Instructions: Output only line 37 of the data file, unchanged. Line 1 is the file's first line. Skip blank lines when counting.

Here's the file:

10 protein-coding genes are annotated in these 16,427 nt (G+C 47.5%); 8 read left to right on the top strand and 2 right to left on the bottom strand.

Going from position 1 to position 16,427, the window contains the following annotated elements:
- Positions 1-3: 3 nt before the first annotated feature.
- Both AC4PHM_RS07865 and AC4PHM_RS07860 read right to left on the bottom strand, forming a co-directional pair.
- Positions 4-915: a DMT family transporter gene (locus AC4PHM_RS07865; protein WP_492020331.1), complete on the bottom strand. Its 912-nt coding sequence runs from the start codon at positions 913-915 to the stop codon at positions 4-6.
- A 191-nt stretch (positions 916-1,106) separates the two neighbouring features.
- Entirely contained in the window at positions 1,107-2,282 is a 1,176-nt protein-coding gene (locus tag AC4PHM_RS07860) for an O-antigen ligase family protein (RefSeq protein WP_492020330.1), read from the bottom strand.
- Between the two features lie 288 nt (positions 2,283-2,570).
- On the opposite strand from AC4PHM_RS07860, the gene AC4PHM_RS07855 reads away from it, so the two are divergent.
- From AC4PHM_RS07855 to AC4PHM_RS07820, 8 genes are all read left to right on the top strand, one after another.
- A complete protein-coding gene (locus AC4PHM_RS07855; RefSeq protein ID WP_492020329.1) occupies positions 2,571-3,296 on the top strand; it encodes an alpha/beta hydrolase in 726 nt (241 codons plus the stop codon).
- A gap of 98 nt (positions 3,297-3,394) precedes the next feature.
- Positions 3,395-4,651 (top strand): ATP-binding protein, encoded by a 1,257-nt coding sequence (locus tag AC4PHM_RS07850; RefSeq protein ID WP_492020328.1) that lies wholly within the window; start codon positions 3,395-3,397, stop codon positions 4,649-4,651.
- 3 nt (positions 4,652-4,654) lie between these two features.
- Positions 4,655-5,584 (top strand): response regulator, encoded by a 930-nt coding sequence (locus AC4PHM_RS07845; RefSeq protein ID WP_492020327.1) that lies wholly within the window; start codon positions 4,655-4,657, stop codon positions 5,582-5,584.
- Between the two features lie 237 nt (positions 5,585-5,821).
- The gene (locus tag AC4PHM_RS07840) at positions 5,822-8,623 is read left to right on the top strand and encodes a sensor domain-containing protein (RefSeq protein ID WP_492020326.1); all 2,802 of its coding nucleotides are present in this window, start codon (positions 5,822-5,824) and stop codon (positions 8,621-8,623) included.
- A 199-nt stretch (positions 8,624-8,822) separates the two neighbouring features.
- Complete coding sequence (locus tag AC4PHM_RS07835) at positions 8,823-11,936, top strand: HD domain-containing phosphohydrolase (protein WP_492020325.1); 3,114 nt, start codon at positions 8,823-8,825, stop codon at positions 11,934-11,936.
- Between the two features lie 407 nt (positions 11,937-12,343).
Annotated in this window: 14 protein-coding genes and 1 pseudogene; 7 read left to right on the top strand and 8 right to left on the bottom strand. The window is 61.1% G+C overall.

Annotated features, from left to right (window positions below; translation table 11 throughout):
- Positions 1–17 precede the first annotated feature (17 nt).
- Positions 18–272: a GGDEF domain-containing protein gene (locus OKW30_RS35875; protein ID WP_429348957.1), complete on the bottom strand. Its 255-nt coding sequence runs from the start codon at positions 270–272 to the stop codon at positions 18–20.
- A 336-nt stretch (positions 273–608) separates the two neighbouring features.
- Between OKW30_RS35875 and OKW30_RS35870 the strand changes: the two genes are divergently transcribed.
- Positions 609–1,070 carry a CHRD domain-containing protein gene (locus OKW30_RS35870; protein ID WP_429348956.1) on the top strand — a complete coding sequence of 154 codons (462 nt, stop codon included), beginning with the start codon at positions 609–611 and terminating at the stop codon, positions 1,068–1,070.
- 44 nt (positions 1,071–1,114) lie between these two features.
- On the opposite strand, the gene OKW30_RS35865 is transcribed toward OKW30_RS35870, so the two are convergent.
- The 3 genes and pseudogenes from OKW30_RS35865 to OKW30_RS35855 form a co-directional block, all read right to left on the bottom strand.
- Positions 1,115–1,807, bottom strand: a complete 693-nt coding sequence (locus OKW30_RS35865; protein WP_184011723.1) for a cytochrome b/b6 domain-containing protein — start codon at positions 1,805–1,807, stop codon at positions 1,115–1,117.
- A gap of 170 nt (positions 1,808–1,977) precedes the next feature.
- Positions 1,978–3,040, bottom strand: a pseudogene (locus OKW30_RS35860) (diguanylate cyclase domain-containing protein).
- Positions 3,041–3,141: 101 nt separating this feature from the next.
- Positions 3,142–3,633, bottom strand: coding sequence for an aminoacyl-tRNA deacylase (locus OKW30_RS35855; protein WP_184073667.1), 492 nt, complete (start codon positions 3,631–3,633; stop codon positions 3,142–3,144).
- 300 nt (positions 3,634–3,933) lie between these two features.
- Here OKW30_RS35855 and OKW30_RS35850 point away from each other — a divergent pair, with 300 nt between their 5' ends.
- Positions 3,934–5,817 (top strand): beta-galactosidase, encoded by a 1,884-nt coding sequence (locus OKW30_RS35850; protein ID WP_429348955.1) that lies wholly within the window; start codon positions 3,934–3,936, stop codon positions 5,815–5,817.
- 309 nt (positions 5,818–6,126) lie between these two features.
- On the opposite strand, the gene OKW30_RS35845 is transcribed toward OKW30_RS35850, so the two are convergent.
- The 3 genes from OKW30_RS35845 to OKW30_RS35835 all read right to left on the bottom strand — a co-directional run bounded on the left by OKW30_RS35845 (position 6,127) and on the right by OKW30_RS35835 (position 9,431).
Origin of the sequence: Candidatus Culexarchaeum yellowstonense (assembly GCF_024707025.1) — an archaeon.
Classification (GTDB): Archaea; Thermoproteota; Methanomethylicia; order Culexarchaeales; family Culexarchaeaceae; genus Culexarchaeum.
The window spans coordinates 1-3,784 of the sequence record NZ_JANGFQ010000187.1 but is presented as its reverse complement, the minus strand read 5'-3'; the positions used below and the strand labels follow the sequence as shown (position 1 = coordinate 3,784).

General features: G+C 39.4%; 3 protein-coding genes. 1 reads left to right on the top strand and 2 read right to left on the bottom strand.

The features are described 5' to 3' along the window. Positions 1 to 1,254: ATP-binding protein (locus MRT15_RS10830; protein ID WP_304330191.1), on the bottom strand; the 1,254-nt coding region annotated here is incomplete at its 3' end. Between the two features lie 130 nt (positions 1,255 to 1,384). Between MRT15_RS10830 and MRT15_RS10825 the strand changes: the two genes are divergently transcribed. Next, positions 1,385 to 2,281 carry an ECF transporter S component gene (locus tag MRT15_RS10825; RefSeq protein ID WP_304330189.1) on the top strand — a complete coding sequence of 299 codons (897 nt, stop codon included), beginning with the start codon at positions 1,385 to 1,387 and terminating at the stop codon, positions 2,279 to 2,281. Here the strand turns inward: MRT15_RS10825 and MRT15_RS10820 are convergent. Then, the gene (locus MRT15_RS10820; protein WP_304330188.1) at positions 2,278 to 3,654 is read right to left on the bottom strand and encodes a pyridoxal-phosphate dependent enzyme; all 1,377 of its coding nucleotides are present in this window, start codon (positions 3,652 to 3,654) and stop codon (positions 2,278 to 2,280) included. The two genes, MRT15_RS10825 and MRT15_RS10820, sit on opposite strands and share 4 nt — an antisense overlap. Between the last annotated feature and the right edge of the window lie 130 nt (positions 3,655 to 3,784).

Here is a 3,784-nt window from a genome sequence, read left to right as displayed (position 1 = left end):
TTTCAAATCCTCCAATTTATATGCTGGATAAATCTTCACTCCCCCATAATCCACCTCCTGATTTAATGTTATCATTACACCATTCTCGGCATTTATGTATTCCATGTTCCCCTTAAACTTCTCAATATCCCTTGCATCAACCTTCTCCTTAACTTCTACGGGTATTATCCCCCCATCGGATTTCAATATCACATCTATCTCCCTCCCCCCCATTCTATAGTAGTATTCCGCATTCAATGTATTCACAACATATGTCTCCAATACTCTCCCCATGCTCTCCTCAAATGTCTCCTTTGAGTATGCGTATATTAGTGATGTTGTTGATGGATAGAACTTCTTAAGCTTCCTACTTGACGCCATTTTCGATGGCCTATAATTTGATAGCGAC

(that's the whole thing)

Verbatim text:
- Here OKW30_RS35855 and OKW30_RS35850 point away from each other — a divergent pair, with 300 nt between their 5' ends.